BLOG VIEW: Picture this: It’s a typical Tuesday and you head to the grocery store to buy a few things on your list. When you get home, you decide to check your account balance. Upon opening your banking app on your phone, your balance is posted at the top, and there’s a detailed list of all your recent payments and purchases including the grocery run that happened only 20 minutes ago.
Today, the luxury of being able to see your account updated in real time isn’t really a luxury – it’s an expectation. In fact, Forbes explained that “The expectation of consumers today is that everything exists in the world of the now,” and that applies to mortgage bankers, too. When their personal finances are being updated at their fingertips, they are expecting the same results from their accounting technology at work.
Gone are the days where only accountants and the CFO looked at financial data and one could get away with only reporting once a month. As the pace of doing business increases and showing financial data to non-accountants like executives, branch managers and more becomes more prevalent, mortgage accounting technology is shifting to use the same metric of when data should be available – which is now.
When showing financial data to non-accountants, they don’t understand why they should have to wait. They don’t have to wait to view their bank statements or to view anything else on the Web, so why should they have to wait until the end of the month to view the transactions that happened that day? As an ex-auditor, I understand there are a number of entries that accountants can’t make every day, but the pressure is on to make up-to-the-minute information available to those who have been given the task of growing the company.
In the past, there was a mindset that you could wait until month end to record certain activity. Not only is the demand for up-to-date data making this approach go away but there is also a new realization that if you record things daily, there is just less to do at month end, and that the goal should be to level out the peaks and valleys of the accounting work load.
Older accounting systems were geared for monthly reporting. Most systems were based on batch processing and the oldest only let you post those batches monthly. In those systems, the earliest one would see financial data was weeks after month end.
However, the architecture of today’s technology lends itself to process the most up-to-date information, in real time. As the transactions are entered, the financial data is available for branch managers, executives and the accounting department to pull the reports and analyze the data.
Mortgage accounting technology needs to be better suited to this new paradigm, with the ability for transactions to be posted to the general ledger immediately. This way, a branch manager or executive can view financial data on the company, a branch or even a loan at any time – rather than waiting until the end of the month. Allowing access to the most up-to-the-minute information will give management more time to react to a negative situation or an opportunity to exploit.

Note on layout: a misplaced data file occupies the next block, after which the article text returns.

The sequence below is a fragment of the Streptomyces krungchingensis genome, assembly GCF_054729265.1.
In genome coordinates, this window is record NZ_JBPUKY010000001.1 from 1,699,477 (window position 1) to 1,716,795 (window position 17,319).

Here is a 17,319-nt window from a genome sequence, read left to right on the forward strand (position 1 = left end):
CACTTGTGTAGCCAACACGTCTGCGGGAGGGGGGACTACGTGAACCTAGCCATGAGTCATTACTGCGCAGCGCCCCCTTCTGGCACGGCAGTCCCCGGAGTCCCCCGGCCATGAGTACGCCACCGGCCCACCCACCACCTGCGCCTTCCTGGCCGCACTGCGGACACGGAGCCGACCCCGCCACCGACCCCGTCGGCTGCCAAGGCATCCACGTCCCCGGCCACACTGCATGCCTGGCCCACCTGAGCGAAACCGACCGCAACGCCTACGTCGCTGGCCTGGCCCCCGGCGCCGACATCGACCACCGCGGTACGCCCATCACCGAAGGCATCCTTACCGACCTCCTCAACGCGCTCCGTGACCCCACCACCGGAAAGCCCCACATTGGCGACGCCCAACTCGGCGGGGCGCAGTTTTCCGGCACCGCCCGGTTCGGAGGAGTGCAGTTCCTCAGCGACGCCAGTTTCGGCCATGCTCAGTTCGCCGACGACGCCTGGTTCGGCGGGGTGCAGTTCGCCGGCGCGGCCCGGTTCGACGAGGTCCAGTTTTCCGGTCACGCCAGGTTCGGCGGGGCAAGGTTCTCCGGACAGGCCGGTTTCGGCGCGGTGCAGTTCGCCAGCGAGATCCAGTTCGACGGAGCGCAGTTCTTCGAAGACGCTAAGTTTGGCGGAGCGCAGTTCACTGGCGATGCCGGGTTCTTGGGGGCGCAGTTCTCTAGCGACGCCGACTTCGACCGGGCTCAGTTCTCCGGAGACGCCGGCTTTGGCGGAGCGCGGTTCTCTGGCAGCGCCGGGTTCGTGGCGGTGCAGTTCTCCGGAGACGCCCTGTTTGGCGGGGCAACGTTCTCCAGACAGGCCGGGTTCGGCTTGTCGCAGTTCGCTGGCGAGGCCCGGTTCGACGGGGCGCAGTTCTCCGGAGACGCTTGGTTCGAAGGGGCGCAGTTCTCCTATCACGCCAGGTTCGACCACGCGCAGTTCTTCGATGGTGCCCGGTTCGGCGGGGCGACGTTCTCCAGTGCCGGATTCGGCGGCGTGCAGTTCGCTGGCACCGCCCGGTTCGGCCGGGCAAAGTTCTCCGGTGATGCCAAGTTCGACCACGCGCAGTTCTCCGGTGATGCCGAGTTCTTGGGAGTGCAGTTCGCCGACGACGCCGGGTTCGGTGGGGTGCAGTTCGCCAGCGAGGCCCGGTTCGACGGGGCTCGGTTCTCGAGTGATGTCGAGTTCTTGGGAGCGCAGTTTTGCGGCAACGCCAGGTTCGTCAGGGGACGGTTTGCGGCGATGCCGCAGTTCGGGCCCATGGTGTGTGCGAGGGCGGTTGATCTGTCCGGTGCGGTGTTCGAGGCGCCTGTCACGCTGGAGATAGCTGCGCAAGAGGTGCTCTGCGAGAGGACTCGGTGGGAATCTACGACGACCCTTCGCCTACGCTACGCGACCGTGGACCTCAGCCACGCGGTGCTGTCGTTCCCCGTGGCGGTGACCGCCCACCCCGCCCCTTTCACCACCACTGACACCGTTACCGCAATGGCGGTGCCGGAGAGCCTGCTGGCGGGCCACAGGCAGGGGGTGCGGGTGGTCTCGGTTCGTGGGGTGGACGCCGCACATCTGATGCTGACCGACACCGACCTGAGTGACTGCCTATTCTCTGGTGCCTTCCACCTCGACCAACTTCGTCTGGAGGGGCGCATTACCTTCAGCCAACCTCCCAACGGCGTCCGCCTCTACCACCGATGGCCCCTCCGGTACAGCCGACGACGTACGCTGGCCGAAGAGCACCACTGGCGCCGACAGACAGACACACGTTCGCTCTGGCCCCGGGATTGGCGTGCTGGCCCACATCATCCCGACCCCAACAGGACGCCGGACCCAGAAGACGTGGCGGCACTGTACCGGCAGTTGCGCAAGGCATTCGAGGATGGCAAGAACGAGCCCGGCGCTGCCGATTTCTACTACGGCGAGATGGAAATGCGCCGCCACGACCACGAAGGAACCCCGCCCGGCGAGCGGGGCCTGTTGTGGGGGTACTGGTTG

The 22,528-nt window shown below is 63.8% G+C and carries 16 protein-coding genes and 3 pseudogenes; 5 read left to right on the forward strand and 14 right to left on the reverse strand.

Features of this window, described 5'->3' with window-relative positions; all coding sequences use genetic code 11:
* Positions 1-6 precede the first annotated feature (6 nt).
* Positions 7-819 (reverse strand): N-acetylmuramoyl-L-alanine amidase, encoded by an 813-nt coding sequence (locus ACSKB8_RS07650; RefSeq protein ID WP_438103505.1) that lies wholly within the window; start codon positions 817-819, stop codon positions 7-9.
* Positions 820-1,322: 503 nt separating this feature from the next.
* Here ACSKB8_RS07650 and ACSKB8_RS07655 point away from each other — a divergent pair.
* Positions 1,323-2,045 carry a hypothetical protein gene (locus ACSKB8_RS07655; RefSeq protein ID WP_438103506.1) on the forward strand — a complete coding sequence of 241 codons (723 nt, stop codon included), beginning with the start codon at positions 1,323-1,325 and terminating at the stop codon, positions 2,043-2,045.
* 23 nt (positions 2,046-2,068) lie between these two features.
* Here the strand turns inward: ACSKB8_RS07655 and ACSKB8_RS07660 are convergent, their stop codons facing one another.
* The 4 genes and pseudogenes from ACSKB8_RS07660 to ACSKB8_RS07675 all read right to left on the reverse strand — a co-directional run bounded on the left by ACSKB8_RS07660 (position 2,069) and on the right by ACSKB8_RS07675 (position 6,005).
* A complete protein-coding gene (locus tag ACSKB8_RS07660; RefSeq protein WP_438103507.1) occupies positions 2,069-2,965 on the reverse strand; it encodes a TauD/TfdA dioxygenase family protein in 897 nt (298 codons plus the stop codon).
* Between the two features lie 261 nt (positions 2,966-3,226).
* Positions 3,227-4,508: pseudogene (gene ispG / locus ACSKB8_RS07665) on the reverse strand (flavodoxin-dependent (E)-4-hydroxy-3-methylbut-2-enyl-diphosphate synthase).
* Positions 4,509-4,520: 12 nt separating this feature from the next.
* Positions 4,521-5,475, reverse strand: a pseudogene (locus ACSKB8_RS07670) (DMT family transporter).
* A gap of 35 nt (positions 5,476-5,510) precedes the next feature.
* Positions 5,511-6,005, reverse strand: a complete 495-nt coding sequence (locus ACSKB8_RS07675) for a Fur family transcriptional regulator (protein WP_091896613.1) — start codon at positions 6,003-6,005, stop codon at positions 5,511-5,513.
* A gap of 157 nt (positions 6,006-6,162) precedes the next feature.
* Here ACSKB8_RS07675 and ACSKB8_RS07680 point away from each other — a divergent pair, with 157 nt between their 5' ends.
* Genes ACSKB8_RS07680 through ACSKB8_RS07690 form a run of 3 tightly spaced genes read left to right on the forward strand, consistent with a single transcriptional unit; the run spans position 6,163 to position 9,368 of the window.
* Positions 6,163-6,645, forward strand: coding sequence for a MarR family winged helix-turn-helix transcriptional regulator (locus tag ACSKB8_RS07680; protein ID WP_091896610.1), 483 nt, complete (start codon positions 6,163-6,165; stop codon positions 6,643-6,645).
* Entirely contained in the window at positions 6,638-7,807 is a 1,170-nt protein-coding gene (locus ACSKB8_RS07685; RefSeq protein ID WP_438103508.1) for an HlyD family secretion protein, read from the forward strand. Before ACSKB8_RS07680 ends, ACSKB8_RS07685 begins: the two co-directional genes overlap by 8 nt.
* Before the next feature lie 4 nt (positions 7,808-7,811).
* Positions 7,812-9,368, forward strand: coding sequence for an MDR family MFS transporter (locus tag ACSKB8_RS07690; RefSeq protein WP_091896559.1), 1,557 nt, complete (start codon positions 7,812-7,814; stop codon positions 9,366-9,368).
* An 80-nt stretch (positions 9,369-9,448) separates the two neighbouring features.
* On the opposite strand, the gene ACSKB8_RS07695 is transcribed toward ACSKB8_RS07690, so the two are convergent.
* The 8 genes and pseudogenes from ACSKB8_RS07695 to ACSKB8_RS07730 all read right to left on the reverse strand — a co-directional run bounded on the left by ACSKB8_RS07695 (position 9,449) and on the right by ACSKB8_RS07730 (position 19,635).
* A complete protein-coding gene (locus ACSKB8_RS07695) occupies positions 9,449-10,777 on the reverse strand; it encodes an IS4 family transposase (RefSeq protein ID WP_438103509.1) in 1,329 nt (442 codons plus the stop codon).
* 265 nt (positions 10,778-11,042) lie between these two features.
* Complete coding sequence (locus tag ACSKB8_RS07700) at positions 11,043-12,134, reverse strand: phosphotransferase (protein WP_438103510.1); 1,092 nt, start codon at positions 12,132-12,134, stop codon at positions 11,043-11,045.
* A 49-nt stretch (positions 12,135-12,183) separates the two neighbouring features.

Additionally, accountants may be accustomed to looking at a balance sheet, an income statement and a cash flow statement, but for the data to truly be effective to people outside the accounting department, financial reporting needs to be easier to view, concise and clear – the drill downs need to be obvious, the graphics have to be meaningful and the information needs to be easy to understand.
Saying goodbye to the month-end close may sound like the end to ensuring the data is entered correctly – but it’s not. Accountants aren’t saying goodbye to reviewing the data, and will still need to ensure that transactions have been entered correctly.
Although, instead of waiting until the end of the month, the data will be entered more frequently and accessible for non-accountants to view, but the accounting department will still have cycles to check transactions, retaining the ability to confirm that all the data is entered correctly. Those “cycles” may well happen on a monthly basis. What appears to be going away is the idea that nothing can be reported until the month is closed.
Perhaps the best part of having this data available is that it expands the number of control points across the company. For example, if a branch manager notices that their branch was incorrectly charged for something, he or she can call the accounting department to have someone correct the issue, increasing engagement and collaboration across the company.
Ultimately, saying goodbye to the month-end close gives more access to the most up-to-date data and better reporting to accountants, branch managers, executives and more. Pulling reports and analyzing data should be as easy and reliable as picking up your phone and checking your bank statement. Having access to real time data helps branch managers see where their branch stands and helps executives see how the branches are stacking up.
Brian D. Lynch is the founder and president of Irvine, Calif.-based Advantage Systems, a provider of accounting and contract management tools for the mortgage banking and real estate industries.